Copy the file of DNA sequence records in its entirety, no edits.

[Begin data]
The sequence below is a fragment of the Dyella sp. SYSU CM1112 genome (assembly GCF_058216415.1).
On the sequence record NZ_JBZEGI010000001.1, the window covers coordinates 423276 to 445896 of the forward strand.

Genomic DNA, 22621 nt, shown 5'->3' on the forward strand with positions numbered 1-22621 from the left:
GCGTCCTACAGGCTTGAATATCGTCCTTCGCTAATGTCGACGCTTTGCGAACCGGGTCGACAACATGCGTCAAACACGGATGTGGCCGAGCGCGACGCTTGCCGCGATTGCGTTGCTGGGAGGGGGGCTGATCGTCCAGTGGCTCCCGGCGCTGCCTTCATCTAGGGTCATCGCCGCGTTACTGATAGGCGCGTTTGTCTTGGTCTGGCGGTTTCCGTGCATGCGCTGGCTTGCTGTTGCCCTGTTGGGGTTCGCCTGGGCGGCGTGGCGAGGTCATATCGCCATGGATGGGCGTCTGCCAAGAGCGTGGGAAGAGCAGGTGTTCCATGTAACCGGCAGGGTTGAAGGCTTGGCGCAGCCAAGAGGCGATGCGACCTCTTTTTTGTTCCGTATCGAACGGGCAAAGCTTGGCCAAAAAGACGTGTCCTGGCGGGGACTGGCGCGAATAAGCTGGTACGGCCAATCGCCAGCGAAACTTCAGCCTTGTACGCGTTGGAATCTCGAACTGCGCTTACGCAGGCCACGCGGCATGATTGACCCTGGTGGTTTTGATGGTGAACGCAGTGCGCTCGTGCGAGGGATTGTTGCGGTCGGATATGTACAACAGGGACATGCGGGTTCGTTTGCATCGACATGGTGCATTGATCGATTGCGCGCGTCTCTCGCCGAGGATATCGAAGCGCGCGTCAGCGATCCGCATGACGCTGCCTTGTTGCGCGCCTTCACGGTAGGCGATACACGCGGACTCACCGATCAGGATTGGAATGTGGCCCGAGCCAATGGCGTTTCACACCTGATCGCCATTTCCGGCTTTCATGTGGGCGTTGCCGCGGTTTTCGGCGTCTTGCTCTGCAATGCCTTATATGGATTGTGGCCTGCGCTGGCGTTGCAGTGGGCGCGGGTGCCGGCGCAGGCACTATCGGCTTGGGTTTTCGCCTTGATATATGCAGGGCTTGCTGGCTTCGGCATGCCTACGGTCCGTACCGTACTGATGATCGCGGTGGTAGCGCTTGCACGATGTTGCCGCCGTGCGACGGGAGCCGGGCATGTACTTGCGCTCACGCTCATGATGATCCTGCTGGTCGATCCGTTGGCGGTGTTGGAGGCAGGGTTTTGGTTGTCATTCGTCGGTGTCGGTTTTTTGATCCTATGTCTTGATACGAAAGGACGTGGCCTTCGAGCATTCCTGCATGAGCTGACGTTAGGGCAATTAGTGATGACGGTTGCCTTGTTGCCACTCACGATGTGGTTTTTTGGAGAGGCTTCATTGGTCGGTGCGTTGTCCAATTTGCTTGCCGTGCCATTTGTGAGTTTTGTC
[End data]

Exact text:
The sequence below is a fragment of the Dyella sp. SYSU CM1112 genome (assembly GCF_058216415.1).
On the sequence record NZ_JBZEGI010000001.1, the window covers coordinates 423276 to 445896 of the forward strand.

Genomic DNA, 22621 nt, shown 5'->3' on the forward strand with positions numbered 1-22621 from the left:
GCGTCCTACAGGCTTGAATATCGTCCTTCGCTAATGTCGACGCTTTGCGAACCGGGTCGACAACATGCGTCAAACACGGATGTGGCCGAGCGCGACGCTTGCCGCGATTGCGTTGCTGGGAGGGGGGCTGATCGTCCAGTGGCTCCCGGCGCTGCCTTCATCTAGGGTCATCGCCGCGTTACTGATAGGCGCGTTTGTCTTGGTCTGGCGGTTTCCGTGCATGCGCTGGCTTGCTGTTGCCCTGTTGGGGTTCGCCTGGGCGGCGTGGCGAGGTCATATCGCCATGGATGGGCGTCTGCCAAGAGCGTGGGAAGAGCAGGTGTTCCATGTAACCGGCAGGGTTGAAGGCTTGGCGCAGCCAAGAGGCGATGCGACCTCTTTTTTGTTCCGTATCGAACGGGCAAAGCTTGGCCAAAAAGACGTGTCCTGGCGGGGACTGGCGCGAATAAGCTGGTACGGCCAATCGCCAGCGAAACTTCAGCCTTGTACGCGTTGGAATCTCGAACTGCGCTTACGCAGGCCACGCGGCATGATTGACCCTGGTGGTTTTGATGGTGAACGCAGTGCGCTCGTGCGAGGGATTGTTGCGGTCGGATATGTACAACAGGGACATGCGGGTTCGTTTGCATCGACATGGTGCATTGATCGATTGCGCGCGTCTCTCGCCGAGGATATCGAAGCGCGCGTCAGCGATCCGCATGACGCTGCCTTGTTGCGCGCCTTCACGGTAGGCGATACACGCGGACTCACCGATCAGGATTGGAATGTGGCCCGAGCCAATGGCGTTTCACACCTGATCGCCATTTCCGGCTTTCATGTGGGCGTTGCCGCGGTTTTCGGCGTCTTGCTCTGCAATGCCTTATATGGATTGTGGCCTGCGCTGGCGTTGCAGTGGGCGCGGGTGCCGGCGCAGGCACTATCGGCTTGGGTTTTCGCCTTGATATATGCAGGGCTTGCTGGCTTCGGCATGCCTACGGTCCGTACCGTACTGATGATCGCGGTGGTAGCGCTTGCACGATGTTGCCGCCGTGCGACGGGAGCCGGGCATGTACTTGCGCTCACGCTCATGATGATCCTGCTGGTCGATCCGTTGGCGGTGTTGGAGGCAGGGTTTTGGTTGTCATTCGTCGGTGTCGGTTTTTTGATCCTATGTCTTGATACGAAAGGACGTGGCCTTCGAGCATTCCTGCATGAGCTGACGTTAGGGCAATTAGTGATGACGGTTGCCTTGTTGCCACTCACGATGTGGTTTTTTGGAGAGGCTTCATTGGTCGGTGCGTTGTCCAATTTGCTTGCCGTGCCATTTGTGAGTTTTGTC